The Debt is Paid

Outline: Uses illustration of the man in debt put in prison; king's son asks that he might pay the debt and free the man. Applies the spiritual parallel. Intended for Muslims, but useful in other situations.

Script Number:178
Language:English
Theme:Salvation; Grace and Mercy; Faith, trust, believe in Jesus; Debt/payment for sin; Children of God; Gospel, Good News
Audience:Muslim; General
Style:Monolog
Genre:Allegory
Sophistication:General
Purpose:Evangelism
Bible Quotation:Paraphrase
Status:Approved

Scripts are basic guidelines for translation and recording into other languages. They should be adapted as necessary to make them understandable and relevant for each different culture and language. Some terms and concepts used may need more explanation or even be replaced or omitted completely.

Script Text

"Sir, will you kindly tell me what you think I must do to enter Paradise?"

The nobleman, whose name was Sir Ahmed, spoke this question thoughtfully, and his friend replied: "Your excellency, perhaps I can best answer you by a story.

"Suppose that I myself am in prison because of a great debt which I could never hope to pay. One day the king's son comes to the king and says, `Father, my friend is in prison for debt. Can you not pardon him?'

"The king replies, `My son, I too love this man, and do not want him to be in prison, but I cannot pardon him. If I did so, I would be wronging all the people. I must treat all alike.'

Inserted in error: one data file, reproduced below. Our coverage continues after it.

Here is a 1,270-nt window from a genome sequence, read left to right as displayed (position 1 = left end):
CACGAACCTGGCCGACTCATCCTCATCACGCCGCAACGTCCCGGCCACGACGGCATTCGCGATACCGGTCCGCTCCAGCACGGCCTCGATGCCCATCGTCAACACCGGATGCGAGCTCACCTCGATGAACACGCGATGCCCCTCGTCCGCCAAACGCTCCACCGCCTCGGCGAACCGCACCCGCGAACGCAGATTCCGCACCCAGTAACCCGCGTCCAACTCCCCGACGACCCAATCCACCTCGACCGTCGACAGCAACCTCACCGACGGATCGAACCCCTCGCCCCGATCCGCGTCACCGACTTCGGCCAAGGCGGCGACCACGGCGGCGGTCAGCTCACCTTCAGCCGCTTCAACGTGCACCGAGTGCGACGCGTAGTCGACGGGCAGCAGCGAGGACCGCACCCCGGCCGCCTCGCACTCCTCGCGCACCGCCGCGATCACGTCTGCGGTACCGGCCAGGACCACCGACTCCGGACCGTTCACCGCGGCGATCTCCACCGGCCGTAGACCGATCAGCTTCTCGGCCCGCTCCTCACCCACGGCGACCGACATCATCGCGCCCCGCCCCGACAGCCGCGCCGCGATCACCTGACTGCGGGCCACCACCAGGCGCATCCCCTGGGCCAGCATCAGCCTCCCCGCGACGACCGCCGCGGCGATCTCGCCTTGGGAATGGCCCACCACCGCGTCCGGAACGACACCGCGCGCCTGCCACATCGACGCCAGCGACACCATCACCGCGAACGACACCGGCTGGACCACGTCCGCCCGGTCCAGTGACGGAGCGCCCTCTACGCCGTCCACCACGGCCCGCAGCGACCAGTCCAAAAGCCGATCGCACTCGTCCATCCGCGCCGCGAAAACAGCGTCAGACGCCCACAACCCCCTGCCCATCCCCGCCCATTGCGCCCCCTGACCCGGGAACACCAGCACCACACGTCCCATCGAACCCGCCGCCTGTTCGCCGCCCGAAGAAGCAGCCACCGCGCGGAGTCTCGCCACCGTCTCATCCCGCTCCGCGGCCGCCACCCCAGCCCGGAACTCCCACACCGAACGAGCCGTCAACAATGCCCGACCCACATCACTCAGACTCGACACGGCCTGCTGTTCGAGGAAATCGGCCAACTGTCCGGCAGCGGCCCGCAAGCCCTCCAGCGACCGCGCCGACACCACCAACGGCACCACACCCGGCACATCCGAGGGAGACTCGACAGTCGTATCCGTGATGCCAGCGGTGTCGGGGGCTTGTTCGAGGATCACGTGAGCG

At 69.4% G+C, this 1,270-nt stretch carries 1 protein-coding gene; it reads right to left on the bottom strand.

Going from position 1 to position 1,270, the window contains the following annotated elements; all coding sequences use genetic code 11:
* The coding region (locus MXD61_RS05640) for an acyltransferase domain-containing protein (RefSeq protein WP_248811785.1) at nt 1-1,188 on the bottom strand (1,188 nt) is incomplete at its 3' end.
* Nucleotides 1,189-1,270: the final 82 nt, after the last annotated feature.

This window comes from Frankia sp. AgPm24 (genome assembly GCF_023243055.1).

"But the son answers, `Father, will you let me pay his debt so that he may be set free?'

"The king answers, `Yes, my son, I will let you pay the debt. If he will accept it, he shall be free.'

"The prince goes at once to the proper office and pays the debt, and receives the receipt. Then he comes to me in my prison and tells me that I am free. He shows me the proof, the receipt. What is my response? Will I haughtily reply `No, I cannot receive it; I will not be obligated to anyone?' Ah no, I cannot say this, for I am already a debtor. Nor can I hurt the prince who is my friend.

"Nor shall I say mournfully, `Oh no, I cannot believe this; it is too good to be true!' Without faith in my heart there would be no liberty! (Even in my own house I would be a prisoner, afraid to go outside the door lest a policeman would catch me and return me to prison. )

"Or will I, instead, fall at the prince's feet and thank him, and say to him, `I have nothing to give in return, but I shall try by my life to show my gratitude.' Then I would rush out of the prison, shouting, `I am free!'

"Nor would I return to my own poor hovel to live, but instead, the king's son takes me to his father, the king, and says, `Father, may this man be as your son? I have paid his debt.' The king agrees, and says to me, `I receive you. You shall go in and out as a son.'

"This is the story of the Gospel. God is the King, and Jesus Christ His Son paid my debt. I believe it and now I am free. I am a child of God. It is the joy and purpose of my life to do all that I can for His honor in order to show my gratitude for what He has done for me. And what He has done for me, He has done for all who have sinned. All may be pardoned. All who receive the pardon may be set free. And, Sir Ahmed," the friend continued, "it is by this pardon that you, too, may be assured of an entrance into heaven (Paradise). Jesus Christ paid the debt for you."